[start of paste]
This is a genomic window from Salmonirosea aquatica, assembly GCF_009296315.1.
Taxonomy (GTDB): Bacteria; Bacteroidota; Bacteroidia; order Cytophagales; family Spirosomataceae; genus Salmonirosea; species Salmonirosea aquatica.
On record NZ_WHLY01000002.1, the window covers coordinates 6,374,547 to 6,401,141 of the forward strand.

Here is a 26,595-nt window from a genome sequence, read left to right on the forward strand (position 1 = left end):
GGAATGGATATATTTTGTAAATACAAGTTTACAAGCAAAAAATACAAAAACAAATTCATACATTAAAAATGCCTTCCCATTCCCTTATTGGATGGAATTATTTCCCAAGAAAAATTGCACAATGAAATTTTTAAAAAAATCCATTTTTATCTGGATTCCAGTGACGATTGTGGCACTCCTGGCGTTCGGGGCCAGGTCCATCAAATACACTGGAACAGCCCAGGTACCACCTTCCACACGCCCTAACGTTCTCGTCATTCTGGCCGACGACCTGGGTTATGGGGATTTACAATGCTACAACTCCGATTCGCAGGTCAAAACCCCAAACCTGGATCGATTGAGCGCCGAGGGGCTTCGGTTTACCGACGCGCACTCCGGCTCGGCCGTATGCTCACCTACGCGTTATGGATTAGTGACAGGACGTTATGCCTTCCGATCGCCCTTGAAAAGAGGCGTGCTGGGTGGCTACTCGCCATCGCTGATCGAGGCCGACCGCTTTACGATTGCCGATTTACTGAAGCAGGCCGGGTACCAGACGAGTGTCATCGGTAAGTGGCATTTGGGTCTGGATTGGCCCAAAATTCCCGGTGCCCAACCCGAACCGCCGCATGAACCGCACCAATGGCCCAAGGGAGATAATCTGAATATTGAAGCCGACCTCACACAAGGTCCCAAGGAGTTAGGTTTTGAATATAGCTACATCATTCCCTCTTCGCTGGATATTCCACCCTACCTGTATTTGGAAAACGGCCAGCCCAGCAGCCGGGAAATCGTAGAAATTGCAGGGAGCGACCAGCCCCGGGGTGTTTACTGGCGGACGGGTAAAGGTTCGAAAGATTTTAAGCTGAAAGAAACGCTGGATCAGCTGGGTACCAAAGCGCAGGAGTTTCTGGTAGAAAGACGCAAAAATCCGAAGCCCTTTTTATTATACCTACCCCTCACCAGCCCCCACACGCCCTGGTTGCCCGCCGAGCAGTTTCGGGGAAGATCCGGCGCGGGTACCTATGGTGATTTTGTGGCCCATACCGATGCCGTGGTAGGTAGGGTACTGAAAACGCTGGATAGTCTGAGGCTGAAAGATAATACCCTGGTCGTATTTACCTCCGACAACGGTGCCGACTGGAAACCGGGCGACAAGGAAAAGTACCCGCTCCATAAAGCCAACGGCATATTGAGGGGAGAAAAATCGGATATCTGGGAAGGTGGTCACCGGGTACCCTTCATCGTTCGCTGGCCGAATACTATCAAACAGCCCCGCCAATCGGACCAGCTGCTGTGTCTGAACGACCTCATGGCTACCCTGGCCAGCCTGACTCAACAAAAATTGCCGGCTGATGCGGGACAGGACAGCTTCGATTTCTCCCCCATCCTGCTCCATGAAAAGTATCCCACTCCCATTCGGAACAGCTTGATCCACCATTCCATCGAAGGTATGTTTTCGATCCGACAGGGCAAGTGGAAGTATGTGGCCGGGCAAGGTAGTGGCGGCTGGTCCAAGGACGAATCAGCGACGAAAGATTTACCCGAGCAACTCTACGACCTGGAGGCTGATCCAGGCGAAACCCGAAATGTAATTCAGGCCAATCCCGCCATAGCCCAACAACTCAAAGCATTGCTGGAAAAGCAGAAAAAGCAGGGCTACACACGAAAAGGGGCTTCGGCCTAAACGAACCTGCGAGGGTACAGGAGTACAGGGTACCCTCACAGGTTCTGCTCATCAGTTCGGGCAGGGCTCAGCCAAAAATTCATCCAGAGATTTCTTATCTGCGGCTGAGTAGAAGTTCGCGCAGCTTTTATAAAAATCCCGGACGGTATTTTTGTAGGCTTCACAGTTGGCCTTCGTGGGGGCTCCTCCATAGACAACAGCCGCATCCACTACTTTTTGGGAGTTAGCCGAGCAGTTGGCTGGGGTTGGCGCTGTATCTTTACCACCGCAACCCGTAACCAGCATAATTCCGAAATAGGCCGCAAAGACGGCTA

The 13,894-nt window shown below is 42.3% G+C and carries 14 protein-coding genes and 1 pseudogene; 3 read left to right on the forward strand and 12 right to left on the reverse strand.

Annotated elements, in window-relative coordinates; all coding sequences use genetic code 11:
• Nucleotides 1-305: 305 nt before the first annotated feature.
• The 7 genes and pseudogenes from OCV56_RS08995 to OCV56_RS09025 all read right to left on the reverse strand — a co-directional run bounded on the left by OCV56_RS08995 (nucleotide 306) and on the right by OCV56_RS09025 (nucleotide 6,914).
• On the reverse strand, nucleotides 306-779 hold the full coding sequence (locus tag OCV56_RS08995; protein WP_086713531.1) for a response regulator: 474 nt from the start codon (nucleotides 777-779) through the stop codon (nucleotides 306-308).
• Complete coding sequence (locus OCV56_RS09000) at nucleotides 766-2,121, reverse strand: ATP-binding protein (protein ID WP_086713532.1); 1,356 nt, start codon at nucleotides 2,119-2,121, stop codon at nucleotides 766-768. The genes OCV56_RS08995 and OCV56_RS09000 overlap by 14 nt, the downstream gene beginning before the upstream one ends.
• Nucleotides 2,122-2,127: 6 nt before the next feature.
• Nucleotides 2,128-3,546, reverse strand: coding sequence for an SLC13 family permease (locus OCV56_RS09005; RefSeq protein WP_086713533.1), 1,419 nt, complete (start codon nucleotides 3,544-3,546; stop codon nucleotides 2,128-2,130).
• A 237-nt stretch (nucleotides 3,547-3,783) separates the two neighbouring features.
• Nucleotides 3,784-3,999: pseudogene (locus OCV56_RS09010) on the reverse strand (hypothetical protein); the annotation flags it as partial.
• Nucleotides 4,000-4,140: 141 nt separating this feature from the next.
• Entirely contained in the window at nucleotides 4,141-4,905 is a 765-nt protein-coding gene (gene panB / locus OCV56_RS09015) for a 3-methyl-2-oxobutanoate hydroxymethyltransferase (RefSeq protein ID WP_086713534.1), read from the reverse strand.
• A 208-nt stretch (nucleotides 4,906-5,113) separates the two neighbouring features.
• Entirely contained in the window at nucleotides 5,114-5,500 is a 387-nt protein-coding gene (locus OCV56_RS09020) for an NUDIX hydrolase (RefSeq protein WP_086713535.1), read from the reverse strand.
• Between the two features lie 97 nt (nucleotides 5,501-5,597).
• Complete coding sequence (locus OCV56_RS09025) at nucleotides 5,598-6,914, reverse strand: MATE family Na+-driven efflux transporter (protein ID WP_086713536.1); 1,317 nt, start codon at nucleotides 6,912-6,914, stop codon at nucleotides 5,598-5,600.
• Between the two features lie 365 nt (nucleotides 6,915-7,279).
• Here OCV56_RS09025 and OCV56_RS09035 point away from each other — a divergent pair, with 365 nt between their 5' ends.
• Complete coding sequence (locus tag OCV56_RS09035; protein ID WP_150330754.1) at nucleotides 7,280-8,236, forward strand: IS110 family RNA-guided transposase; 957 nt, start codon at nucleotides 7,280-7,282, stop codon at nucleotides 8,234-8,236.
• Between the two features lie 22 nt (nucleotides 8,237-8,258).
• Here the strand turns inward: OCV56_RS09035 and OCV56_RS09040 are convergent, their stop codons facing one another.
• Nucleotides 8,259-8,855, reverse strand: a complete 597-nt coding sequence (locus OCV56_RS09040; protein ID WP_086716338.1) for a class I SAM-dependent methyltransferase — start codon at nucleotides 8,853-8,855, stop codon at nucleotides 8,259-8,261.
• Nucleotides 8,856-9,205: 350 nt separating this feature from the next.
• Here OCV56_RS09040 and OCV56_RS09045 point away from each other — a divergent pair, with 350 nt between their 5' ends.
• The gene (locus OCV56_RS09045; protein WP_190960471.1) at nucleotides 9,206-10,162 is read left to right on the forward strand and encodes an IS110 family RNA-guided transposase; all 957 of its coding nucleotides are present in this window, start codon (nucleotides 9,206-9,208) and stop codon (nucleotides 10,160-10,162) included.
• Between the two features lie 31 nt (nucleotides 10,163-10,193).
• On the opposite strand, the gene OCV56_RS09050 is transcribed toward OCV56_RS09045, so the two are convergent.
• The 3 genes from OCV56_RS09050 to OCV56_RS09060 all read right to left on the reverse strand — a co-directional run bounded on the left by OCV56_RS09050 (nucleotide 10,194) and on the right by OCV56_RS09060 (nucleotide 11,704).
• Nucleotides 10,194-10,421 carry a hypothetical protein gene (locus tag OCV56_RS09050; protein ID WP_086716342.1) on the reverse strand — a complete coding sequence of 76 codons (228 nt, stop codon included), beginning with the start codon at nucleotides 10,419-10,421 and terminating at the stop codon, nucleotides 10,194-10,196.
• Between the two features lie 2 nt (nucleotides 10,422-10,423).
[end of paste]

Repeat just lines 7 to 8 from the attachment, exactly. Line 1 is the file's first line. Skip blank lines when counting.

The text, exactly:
Annotated elements, in window-relative coordinates; all coding sequences use genetic code 11:
• Nucleotides 1-305: 305 nt before the first annotated feature.